Originally published by the Editorial Board of The New York Times on November 26, 2013
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President Obama made the case for immigration reform again on Monday, in a speech in San Francisco that seemed mostly directed to Republicans in Congress, who aren’t listening.
Noting the Republican resistance to passing a single comprehensive bill, he struck an oddly lighthearted note. “It’s Thanksgiving,” he said. “We can carve that bird into multiple pieces — a drumstick here, breast meat there.” This drew chuckles. By suggesting that large-scale immigration overhaul can be done incrementally, he was retreating from an argument that has guided reform advocates for a decade: fixing the broken system requires three things at once — tighter enforcement, an improved flow of new immigrants and legalization for the 11 million living here outside the law.
A comprehensive bill passed the Senate with a strong bipartisan majority five months ago and could pass the House in a heartbeat. But, as long as the House speaker, John Boehner, refuses to allow a vote, it is going nowhere.
With legislation thus stalled and the Obama administration continuing deportations at an unmatched pace, immigration advocates have turned up the pressure with a grave urgency that is not shared on Capitol Hill. The tension is unsustainable. So is the suffering.
In a tent on the National Mall, Eliseo Medina, a veteran of the farmworkers’ movement, Cristian Avila and Dae Joong Yoon have been on a fast since Nov. 12, and they vow to continue to the point of collapse. They point out that their sacrifice does not match that of those living in shadows and lost from their families. Others across the country are fasting in solidarity. Advocates have prayed at Mr. Boehner’s offices in Washington and Ohio. They have crossed the border and tried to return, offering themselves up to federal agents. They have held vigils at detention centers and tried to block deportation buses.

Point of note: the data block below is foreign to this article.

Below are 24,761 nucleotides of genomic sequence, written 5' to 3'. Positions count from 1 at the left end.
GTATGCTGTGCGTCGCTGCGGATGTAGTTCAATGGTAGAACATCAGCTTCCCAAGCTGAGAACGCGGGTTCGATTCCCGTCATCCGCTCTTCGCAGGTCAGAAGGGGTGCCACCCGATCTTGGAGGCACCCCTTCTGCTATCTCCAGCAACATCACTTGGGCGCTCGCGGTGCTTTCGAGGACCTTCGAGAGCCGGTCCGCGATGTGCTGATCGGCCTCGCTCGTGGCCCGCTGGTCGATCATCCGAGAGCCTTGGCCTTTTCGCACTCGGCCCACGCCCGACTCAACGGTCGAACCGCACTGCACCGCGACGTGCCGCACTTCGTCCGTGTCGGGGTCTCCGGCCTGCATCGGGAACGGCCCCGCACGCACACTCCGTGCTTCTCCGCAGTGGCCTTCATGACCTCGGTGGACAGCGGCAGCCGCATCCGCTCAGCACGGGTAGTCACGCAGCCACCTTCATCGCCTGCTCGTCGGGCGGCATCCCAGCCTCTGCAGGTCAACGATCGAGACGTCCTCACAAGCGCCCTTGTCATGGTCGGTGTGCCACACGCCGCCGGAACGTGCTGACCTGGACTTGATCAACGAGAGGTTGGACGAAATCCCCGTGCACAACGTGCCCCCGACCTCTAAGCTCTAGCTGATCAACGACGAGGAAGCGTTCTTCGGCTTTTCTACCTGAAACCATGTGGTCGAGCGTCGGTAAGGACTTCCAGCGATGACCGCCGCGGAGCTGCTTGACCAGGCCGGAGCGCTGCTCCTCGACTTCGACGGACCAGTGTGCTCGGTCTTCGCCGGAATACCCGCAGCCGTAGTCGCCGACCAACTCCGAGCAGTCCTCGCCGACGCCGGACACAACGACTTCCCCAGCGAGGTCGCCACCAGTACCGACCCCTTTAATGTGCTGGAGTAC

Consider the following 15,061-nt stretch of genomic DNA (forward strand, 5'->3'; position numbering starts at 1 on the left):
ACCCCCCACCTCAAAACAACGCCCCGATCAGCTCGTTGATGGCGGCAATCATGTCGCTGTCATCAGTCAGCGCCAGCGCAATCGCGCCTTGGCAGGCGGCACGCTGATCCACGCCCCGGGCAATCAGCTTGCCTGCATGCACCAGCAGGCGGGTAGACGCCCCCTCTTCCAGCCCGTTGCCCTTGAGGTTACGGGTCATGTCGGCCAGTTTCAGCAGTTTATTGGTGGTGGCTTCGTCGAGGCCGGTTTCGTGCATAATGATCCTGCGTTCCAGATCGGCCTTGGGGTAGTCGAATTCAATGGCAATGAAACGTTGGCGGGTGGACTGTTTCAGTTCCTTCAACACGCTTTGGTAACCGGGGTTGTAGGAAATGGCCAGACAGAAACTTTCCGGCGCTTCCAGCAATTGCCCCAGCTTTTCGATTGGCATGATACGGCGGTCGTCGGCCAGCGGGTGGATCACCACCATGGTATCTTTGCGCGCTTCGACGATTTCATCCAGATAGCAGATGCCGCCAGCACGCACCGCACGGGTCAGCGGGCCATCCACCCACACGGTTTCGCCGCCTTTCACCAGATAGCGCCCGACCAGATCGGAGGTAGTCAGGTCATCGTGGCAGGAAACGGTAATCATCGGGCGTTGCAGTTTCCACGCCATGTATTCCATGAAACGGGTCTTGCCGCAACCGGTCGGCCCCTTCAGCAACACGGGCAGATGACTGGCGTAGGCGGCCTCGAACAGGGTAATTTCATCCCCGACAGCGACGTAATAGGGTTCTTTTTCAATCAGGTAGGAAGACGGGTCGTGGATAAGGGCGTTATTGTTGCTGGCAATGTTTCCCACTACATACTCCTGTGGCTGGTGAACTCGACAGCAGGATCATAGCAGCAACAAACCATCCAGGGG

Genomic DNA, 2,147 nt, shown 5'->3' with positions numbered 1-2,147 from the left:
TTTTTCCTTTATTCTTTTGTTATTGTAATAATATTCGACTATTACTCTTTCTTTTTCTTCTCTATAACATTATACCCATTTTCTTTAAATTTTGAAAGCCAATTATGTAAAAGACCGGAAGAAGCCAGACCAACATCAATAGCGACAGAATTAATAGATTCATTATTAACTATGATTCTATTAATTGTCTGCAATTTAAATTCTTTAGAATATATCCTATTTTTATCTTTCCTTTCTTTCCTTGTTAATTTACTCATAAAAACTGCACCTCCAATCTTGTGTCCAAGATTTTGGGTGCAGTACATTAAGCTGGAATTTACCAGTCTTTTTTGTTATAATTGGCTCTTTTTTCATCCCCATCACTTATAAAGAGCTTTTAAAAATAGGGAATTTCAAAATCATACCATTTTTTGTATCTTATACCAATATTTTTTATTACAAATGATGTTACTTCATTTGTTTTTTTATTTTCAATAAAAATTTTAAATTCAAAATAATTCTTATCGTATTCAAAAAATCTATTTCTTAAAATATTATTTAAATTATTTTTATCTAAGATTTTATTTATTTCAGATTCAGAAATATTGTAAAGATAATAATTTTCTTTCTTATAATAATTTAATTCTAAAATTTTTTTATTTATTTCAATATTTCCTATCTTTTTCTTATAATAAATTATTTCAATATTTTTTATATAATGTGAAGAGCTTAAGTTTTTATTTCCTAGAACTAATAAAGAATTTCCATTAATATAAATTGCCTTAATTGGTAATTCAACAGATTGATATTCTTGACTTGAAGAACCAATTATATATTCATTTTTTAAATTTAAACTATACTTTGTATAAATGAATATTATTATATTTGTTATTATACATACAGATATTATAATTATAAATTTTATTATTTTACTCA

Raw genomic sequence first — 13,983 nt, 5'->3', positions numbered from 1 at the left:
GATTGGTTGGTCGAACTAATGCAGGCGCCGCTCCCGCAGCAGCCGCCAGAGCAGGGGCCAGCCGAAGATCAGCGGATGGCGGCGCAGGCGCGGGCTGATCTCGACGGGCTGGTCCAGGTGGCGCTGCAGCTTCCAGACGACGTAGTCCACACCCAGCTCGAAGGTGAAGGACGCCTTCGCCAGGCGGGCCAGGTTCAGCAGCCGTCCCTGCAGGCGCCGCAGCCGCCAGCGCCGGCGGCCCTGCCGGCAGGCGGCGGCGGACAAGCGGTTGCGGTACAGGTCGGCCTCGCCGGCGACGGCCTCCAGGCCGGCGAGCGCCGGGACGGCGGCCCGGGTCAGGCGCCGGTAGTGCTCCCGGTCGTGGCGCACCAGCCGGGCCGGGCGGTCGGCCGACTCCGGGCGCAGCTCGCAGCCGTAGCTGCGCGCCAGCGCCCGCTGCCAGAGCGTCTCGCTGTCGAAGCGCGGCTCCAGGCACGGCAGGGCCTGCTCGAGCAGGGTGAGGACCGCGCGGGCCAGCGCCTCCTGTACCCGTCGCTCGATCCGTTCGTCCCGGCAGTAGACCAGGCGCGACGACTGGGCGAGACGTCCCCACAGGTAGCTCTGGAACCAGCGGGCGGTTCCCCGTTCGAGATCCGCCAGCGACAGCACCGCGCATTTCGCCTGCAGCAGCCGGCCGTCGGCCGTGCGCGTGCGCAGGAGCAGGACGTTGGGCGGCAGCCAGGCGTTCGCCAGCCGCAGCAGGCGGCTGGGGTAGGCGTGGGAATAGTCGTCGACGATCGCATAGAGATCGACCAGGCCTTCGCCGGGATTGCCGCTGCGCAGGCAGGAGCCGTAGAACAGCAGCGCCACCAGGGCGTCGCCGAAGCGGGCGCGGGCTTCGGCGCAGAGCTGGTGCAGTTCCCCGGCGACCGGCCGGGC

They have put their lives and futures at risk to push for reforms that a minority is obstructing and to beg Mr. Obama to slow his deportation surge.
One of them, a young man named Ju Hong, interrupted the president on Monday to make his plea. “I’ve not seen my family,” he said. “Our families are separated. I need your help. There are thousands of people. … ”
Mr. Obama then cut him off and began a misleading ad-lib about how halting deportations would be illegal. While the president cannot throw out whole sections of immigration law to bypass Congressional inaction, he does have discretion in choosing how to enforce it wisely. Mr. Obama was firmly within the law when he selectively halted deportations for some immigrants brought here illegally as children and for spouses and children of service members and veterans. He can undoubtedly expand administrative efforts to protect other immigrants left stranded by legislative failure.
Mr. Obama said on Monday that he was up for the hard, messy work of reform. “I am going to march with you and fight with you every step of the way,” he said.
But, as he keeps making such promises to people whose family members he is deporting in record numbers while protesting that he is powerless to stop himself, it seems only fair to ask: How hard are you fighting, really?